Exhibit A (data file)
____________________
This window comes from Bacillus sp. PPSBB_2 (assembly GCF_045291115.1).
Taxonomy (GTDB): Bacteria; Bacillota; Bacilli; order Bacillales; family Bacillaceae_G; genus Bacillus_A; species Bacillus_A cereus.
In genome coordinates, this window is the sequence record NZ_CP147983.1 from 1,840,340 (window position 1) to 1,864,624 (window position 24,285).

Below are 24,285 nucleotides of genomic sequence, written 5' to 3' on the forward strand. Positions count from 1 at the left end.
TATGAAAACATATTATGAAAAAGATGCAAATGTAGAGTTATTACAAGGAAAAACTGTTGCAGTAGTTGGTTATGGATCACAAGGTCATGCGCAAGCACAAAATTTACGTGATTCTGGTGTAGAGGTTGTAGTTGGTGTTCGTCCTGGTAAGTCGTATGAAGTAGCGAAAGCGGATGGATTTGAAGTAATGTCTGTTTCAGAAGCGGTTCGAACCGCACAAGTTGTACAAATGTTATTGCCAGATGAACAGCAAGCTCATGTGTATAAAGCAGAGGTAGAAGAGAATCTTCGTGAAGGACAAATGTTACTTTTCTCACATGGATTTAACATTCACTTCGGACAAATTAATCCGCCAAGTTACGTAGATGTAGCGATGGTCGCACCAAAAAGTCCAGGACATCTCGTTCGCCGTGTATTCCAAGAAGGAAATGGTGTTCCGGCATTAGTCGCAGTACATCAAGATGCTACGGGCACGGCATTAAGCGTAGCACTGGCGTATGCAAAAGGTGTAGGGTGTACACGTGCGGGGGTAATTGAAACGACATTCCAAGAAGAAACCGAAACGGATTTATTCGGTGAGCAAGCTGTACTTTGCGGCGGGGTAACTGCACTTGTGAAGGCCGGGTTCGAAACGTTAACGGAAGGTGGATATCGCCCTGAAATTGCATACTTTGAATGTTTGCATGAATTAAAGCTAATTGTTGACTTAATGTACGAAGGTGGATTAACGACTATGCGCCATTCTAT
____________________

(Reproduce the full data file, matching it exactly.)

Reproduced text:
This window comes from Bacillus sp. PPSBB_2 (assembly GCF_045291115.1).
Taxonomy (GTDB): Bacteria; Bacillota; Bacilli; order Bacillales; family Bacillaceae_G; genus Bacillus_A; species Bacillus_A cereus.
In genome coordinates, this window is the sequence record NZ_CP147983.1 from 1,840,340 (window position 1) to 1,864,624 (window position 24,285).

Below are 24,285 nucleotides of genomic sequence, written 5' to 3' on the forward strand. Positions count from 1 at the left end.
TATGAAAACATATTATGAAAAAGATGCAAATGTAGAGTTATTACAAGGAAAAACTGTTGCAGTAGTTGGTTATGGATCACAAGGTCATGCGCAAGCACAAAATTTACGTGATTCTGGTGTAGAGGTTGTAGTTGGTGTTCGTCCTGGTAAGTCGTATGAAGTAGCGAAAGCGGATGGATTTGAAGTAATGTCTGTTTCAGAAGCGGTTCGAACCGCACAAGTTGTACAAATGTTATTGCCAGATGAACAGCAAGCTCATGTGTATAAAGCAGAGGTAGAAGAGAATCTTCGTGAAGGACAAATGTTACTTTTCTCACATGGATTTAACATTCACTTCGGACAAATTAATCCGCCAAGTTACGTAGATGTAGCGATGGTCGCACCAAAAAGTCCAGGACATCTCGTTCGCCGTGTATTCCAAGAAGGAAATGGTGTTCCGGCATTAGTCGCAGTACATCAAGATGCTACGGGCACGGCATTAAGCGTAGCACTGGCGTATGCAAAAGGTGTAGGGTGTACACGTGCGGGGGTAATTGAAACGACATTCCAAGAAGAAACCGAAACGGATTTATTCGGTGAGCAAGCTGTACTTTGCGGCGGGGTAACTGCACTTGTGAAGGCCGGGTTCGAAACGTTAACGGAAGGTGGATATCGCCCTGAAATTGCATACTTTGAATGTTTGCATGAATTAAAGCTAATTGTTGACTTAATGTACGAAGGTGGATTAACGACTATGCGCCATTCTAT